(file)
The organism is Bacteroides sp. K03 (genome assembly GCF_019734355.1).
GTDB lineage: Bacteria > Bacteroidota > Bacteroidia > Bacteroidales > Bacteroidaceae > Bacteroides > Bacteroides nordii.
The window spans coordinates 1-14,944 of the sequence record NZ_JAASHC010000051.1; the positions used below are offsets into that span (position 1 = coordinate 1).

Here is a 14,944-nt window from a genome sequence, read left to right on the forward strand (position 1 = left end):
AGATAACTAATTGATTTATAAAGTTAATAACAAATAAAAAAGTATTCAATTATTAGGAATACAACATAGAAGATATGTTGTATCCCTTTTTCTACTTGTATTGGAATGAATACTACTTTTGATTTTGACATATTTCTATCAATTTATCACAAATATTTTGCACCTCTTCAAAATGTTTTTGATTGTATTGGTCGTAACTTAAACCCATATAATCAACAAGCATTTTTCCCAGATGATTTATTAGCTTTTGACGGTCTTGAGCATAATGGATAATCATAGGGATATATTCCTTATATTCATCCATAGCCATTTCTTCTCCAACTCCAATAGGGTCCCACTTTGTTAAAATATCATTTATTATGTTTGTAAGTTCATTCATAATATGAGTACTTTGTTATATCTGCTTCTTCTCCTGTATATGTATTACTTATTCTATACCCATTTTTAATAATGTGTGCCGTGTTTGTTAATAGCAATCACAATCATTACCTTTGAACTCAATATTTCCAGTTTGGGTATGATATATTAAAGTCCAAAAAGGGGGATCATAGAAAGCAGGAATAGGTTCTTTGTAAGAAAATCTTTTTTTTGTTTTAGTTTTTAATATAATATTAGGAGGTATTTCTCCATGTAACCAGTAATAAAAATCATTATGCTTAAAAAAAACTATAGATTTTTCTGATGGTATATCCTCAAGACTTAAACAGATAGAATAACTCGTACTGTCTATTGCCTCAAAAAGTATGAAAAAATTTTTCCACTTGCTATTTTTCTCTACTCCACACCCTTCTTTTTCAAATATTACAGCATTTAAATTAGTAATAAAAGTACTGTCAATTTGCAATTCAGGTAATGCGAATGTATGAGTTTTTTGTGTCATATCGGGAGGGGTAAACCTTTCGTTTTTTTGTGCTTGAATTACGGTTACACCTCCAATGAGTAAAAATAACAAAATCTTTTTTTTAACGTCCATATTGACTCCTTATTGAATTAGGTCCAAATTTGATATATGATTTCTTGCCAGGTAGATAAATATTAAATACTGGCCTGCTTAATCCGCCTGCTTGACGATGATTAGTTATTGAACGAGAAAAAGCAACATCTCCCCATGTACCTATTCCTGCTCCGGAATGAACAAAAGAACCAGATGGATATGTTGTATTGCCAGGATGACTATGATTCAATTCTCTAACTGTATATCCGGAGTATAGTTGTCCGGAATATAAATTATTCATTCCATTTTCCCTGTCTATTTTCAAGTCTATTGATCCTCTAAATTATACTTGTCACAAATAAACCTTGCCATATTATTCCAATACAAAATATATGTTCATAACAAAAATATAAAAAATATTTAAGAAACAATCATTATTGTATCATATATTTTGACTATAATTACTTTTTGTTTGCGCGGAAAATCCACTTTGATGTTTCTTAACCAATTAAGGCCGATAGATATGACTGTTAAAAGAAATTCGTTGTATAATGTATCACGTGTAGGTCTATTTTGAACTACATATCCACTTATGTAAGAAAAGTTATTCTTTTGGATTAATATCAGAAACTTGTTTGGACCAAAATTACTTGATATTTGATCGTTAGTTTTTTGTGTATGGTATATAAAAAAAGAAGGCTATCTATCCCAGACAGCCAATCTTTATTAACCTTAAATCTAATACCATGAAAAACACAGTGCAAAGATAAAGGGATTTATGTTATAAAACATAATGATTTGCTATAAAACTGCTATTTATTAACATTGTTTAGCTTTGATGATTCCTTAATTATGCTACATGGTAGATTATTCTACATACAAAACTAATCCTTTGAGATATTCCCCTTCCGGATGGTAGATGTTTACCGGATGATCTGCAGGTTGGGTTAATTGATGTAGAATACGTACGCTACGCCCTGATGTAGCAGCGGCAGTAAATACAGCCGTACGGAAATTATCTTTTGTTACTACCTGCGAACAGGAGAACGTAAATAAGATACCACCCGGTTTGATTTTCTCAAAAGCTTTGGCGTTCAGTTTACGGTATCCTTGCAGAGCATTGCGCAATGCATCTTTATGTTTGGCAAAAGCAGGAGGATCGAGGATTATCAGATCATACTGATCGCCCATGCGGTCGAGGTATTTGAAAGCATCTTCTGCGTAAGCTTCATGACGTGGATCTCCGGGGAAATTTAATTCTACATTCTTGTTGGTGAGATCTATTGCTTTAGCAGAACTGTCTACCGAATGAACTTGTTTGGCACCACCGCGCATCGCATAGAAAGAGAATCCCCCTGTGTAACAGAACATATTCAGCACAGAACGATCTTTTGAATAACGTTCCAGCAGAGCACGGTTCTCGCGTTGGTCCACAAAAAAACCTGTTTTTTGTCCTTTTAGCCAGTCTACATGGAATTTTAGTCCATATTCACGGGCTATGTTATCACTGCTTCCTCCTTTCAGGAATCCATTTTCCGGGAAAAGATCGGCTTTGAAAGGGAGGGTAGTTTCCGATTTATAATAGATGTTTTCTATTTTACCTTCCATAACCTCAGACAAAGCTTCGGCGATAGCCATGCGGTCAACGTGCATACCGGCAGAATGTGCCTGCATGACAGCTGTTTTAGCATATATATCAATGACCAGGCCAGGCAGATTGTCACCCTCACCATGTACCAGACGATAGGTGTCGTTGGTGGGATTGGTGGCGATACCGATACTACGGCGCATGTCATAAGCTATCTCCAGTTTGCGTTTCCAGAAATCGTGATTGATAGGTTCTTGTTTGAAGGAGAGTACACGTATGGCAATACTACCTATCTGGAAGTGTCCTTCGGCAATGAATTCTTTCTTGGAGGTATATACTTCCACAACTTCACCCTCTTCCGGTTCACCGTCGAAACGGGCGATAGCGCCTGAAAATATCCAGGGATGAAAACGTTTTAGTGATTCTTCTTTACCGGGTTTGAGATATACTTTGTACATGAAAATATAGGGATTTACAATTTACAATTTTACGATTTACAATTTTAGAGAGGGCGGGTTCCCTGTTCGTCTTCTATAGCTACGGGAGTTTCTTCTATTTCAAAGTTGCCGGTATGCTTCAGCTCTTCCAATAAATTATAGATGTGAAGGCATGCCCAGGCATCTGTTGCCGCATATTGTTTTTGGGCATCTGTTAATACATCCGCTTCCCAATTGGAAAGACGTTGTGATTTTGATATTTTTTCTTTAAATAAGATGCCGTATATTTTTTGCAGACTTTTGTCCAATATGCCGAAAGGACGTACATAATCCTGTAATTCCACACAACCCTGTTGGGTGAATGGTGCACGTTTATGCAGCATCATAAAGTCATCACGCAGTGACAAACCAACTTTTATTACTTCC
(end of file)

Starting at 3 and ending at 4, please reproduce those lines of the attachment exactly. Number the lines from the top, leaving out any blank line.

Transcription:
The window spans coordinates 1-14,944 of the sequence record NZ_JAASHC010000051.1; the positions used below are offsets into that span (position 1 = coordinate 1).

Here is a 14,944-nt window from a genome sequence, read left to right on the forward strand (position 1 = left end):